SUNY New Paltz gained notoriety last year when it was rated the nation’s hottest small state school by the 2008 Kaplan/Newsweek “How to Get into College” Guide. This could be a blessing and a curse for students living in the school’s residence halls.
The increased prestige led to an additional 200 students to enroll in the 2009 freshman class. These additional students were “tripled-up” in rooms made for two. In the past, only 30 percent of first-year students were tripled. This year, 73 percent of first-year students were in triples.
Lenape Hall, built in 2003, was designed for triples. However the older dorms, Shango and Scudder, were intended to have only two residents in each room.
Phil Diekroger, a first-year student at New Paltz, is worried about the effect of another large freshman class.
“The current living conditions are tolerable, but more tripling up will put it over the edge,” said Diekroger. “If they triple up the rest of the dorm, I’ll never sleep.”
The increased population in the dorms has compounded many basic issues of sanitation and noise control.
“There are already lines for the bathrooms, laundry room and communal showers,” said Anthony Chin, a first-year student.
Chin said he thinks more unsupervised teens will increase the likelihood of students vandalizing and trashing the dorms.
“People urinate and defecate on the walls and floor in the bathrooms,” said Chin. “It sits there all weekend.”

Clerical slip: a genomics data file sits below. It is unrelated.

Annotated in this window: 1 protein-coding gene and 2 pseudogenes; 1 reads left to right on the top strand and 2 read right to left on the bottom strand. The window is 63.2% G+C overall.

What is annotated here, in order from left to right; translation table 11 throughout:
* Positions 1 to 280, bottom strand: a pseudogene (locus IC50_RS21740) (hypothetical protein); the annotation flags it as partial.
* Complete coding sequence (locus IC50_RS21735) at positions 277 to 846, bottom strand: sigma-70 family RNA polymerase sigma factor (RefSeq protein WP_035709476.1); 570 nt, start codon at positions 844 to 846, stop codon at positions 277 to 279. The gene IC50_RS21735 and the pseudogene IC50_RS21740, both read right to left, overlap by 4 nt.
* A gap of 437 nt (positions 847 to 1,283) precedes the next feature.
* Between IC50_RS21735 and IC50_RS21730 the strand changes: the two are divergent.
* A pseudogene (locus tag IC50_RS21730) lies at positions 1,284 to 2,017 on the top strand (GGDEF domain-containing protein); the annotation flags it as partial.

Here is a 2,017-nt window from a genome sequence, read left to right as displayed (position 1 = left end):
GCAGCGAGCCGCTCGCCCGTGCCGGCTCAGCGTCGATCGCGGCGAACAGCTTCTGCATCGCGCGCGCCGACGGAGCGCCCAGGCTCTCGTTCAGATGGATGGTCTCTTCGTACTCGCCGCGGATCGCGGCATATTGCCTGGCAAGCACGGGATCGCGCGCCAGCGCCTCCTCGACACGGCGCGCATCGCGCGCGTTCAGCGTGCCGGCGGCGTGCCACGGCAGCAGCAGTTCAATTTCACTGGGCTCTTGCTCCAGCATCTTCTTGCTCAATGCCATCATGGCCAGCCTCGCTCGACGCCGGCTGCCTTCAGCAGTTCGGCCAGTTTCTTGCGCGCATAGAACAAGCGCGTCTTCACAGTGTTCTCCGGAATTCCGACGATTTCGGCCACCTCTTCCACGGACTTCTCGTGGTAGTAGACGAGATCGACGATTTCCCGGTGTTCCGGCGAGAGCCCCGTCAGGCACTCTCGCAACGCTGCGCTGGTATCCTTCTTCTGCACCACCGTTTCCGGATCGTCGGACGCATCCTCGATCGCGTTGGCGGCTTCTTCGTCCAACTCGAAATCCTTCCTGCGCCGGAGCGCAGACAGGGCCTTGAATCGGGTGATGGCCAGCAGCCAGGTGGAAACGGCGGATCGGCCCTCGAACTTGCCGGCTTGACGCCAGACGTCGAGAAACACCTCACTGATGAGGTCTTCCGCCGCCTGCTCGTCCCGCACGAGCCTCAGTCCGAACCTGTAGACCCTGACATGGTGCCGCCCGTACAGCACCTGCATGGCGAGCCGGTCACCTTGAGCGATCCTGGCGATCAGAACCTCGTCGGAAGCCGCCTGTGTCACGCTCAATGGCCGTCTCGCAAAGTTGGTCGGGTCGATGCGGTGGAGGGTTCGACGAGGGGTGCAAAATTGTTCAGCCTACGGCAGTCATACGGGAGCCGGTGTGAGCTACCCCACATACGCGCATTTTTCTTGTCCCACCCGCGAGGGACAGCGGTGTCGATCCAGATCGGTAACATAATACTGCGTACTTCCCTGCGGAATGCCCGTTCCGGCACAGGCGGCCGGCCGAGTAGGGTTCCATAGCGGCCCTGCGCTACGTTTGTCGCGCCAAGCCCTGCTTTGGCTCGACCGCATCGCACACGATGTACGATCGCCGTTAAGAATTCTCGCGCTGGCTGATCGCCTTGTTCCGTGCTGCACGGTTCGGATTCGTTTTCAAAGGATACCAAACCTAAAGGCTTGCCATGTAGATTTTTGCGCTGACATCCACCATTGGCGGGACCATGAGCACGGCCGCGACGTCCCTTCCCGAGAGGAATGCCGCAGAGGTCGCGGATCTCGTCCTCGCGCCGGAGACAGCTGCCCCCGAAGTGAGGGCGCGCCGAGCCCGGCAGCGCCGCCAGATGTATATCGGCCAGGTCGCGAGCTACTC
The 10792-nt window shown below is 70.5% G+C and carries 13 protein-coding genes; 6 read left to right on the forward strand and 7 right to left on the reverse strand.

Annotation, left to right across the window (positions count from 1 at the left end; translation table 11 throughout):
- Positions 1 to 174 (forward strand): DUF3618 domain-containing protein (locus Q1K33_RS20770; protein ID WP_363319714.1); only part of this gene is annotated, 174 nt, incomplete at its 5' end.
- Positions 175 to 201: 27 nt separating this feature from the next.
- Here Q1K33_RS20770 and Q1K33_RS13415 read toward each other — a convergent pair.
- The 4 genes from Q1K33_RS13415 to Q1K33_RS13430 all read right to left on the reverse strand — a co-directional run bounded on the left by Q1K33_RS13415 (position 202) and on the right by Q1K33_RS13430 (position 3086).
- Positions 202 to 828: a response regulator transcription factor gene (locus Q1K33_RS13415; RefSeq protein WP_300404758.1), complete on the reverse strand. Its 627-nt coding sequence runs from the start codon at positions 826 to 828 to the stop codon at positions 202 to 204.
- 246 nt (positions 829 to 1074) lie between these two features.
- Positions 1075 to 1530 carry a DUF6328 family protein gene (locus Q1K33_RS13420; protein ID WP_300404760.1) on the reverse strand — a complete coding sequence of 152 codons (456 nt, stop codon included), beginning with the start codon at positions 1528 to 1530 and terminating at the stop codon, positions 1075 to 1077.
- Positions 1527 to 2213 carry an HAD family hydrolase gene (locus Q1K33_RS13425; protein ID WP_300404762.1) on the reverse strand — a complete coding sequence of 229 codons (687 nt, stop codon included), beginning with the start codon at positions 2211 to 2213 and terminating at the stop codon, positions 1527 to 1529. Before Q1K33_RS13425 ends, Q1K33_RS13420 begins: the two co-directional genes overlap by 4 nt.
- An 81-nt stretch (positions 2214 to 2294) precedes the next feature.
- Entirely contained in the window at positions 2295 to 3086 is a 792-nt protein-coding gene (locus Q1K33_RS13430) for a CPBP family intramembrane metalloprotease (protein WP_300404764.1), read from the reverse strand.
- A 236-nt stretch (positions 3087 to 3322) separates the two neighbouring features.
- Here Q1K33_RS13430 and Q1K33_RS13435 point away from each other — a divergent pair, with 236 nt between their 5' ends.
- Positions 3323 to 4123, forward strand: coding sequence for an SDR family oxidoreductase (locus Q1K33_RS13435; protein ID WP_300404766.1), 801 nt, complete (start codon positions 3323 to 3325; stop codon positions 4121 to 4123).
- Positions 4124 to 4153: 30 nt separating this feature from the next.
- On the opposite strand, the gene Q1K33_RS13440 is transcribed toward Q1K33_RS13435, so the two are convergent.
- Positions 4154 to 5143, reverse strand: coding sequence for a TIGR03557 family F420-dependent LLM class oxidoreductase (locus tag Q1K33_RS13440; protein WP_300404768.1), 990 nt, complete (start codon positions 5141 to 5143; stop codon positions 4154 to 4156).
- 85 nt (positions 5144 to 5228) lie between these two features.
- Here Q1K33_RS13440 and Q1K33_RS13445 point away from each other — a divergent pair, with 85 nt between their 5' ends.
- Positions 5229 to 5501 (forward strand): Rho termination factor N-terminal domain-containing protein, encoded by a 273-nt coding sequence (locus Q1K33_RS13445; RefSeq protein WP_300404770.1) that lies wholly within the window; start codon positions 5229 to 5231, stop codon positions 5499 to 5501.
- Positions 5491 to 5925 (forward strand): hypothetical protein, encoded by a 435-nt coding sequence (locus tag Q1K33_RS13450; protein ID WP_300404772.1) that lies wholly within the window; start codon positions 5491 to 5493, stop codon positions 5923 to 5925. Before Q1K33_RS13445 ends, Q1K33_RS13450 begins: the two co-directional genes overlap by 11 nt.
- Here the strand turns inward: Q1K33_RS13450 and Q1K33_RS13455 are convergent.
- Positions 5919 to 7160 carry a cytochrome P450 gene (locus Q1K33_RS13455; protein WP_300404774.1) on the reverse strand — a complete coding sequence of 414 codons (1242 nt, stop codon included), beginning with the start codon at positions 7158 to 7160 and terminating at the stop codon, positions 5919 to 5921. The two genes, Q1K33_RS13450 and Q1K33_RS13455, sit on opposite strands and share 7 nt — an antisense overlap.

The school cleans the bathrooms daily during the week, but on the weekends they are left untouched.
SUNY enrollment jumped after the economic crash in 2008 which caused an even larger upsurge in applications to state colleges. At New Paltz, applications increased by 12 percent in 2009.
“Even though there will be a serious increase in applications, I have been assured that the class will actually be smaller than last year by around 100, so that’s a good thing,” said Rafael Calderon, the coordinator for housing operations.
The large freshman class wasn’t the only reason for this year’s predicament.
“It wasn’t just that more students were accepted, it was also that we had the most returning students sign up for rooms for Fall ’08,” Calderon said. “We also had a large international student class.”
Not all students said triples are a problem.
According to Calderon, there are still 264 people in triples by choice.
The school hasn’t broken any ground on new dormitories for the fall semester. The simple solution of increasing housing facilities will not be viable in the near future, according to Calderon.
“There is talk of building two new halls but this is very preliminary and there is no time table,” Calderon said.